Science, technology, environment and health news and discussion with host Ira Flatow.
11 a.m. and 10 p.m. Friday
Science Friday Headlines
Science Book Picks for 2013
Do you have a favorite science-themed book from this past year? We're making our list, and checking it twice, when Pulitzer Prize-winning science journalist Deborah Blum and Brainpickings.org editor Maria Popova join Ira Flatow to share their top science, technology, and environmental books of 2013.
This Doc's Miracle Drug? Exercise
Sports medicine doctor Jordan Metzl says he's found a miracle drug that prevents almost every illness, is 100 percent effective, and has very few side effects: exercise. In his new book The Exercise Cure, he prescribes specific cardio and strength training regimens to treat everything from depression and stress to heart disease and diabetes.
Dissecting America's $3 Trillion Medical Bill
In "Bitter Pill: Why Medical Bills Are Killing Us," a 26,000-word investigative piece in TIME magazine, journalist and entrepreneur Steven Brill catalogues the myriad reasons for America's skyrocketing healthcare costs, from extravagantly paid administrators at nonprofit hospitals to bloated bills for hospital care. And Obamacare, he argues, won't do much to solve the problem.
Speech Science: Tongue Twisters and Valley Girls
Drawing from research presented at this year's Acoustical Society of America conference, psycholinguist Stefanie Shattuck-Hufnagel untangles tongue twisters to look at speech planning patterns, and professor Amalia Arvaniti discusses the "Valley Girl" dialect.
Would More Technology Mean Safer Trains?
In 2008, Congress passed a law requiring most rail networks to install "positive train control" collision technology by 2015. Engineering professor Christopher Barkan discusses train safety systems, how "positive train control" might prevent accidents, and whether railroads will be able to meet the deadline.
The Simpsons' Secret? It's Written by Math Geeks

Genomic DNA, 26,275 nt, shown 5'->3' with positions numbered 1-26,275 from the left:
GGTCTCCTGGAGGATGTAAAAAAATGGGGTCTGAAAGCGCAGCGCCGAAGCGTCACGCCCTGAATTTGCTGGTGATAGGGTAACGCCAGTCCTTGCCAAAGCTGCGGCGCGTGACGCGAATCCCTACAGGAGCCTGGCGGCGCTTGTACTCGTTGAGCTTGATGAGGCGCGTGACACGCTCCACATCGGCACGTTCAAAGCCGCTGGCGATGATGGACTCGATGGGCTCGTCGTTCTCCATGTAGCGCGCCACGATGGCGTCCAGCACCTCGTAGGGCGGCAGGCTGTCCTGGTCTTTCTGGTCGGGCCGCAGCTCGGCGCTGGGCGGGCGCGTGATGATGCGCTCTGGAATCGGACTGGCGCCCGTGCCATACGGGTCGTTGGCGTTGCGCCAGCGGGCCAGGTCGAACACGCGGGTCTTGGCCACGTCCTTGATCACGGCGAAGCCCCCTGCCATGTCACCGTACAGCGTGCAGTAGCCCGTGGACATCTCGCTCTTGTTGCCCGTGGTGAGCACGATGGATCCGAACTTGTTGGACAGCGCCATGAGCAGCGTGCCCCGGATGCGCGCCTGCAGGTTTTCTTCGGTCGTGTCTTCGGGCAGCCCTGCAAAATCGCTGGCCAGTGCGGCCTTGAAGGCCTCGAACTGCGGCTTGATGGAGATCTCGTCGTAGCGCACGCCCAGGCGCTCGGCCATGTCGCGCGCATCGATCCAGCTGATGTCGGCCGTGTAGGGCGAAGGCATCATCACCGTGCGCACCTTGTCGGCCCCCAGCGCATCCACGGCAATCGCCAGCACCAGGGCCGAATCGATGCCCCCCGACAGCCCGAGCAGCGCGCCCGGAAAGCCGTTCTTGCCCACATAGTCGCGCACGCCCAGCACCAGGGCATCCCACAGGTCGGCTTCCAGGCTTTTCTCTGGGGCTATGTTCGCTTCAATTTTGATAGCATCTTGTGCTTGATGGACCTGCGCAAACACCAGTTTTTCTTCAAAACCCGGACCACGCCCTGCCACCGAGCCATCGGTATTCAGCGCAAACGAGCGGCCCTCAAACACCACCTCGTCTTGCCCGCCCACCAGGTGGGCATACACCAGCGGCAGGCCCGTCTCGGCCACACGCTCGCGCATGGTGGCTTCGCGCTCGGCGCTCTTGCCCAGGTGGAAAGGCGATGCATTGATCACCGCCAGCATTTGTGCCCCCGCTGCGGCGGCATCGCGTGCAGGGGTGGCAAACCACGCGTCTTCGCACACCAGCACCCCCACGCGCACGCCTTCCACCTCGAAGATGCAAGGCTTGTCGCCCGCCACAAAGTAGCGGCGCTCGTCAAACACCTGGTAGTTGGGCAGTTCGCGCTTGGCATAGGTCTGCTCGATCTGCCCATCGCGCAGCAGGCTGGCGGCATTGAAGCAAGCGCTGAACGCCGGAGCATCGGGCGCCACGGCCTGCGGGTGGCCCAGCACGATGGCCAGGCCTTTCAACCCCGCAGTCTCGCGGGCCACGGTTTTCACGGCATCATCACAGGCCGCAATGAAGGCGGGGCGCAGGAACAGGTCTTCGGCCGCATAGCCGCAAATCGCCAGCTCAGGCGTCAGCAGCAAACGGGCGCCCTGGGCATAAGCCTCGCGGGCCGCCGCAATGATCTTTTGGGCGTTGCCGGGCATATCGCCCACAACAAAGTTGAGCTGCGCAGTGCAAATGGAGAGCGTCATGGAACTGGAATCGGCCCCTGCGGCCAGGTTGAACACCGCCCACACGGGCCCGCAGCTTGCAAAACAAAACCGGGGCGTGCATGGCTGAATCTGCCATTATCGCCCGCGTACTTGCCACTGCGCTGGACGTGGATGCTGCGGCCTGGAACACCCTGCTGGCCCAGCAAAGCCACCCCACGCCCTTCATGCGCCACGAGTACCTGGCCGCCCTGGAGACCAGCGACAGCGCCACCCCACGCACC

For 25 seasons, The Simpsons writers have been smuggling math onto Americans' TV screens. Author Simon Singh helps Ira decode the show's numberplay, while former Simpsons writer David X. Cohen remembers how he helped Homer solve Fermat's Last Theorem (sort of).
China Shoots 'Jade Rabbit' Rover to the Moon
This week China launched its Chang'e-3 lunar lander, with the Jade Rabbit moon rover on board. BBC science editor David Shukman, who got a behind-the-scenes glimpse of China's secretive space program during a recent trip there, talks about the motivations behind the country's moonshot.
At STREB Action Lab, Dance and Physics Collide
Choreographer Elizabeth Streb pushes the boundaries of Newtonian physics--with dance. In her show Forces, dancers fly, fall, and collide in mid-air. No wonder the "action architect" has her share of scientist fans, among them, big-thinking particle physicist Lisa Randall.
Eating 'Wilder' Foods for a Healthier Diet
In Eating on the Wild Side, author Jo Robinson reveals how the nutrition and flavor has been bred out of supermarket fruits and vegetables. Robinson tells us what we can do to reclaim our wild roots and the nutrition from our foods.
Annual Prizes Honor the Stranger Side of Science
If you've ever wondered about opera's effects on mouse heart surgery, or pondered the timing of when cows are likely to get up or lie down, you're in luck. At the annual IgNobel Prize ceremony, awards go to scientific research that first makes you laugh, then makes you think.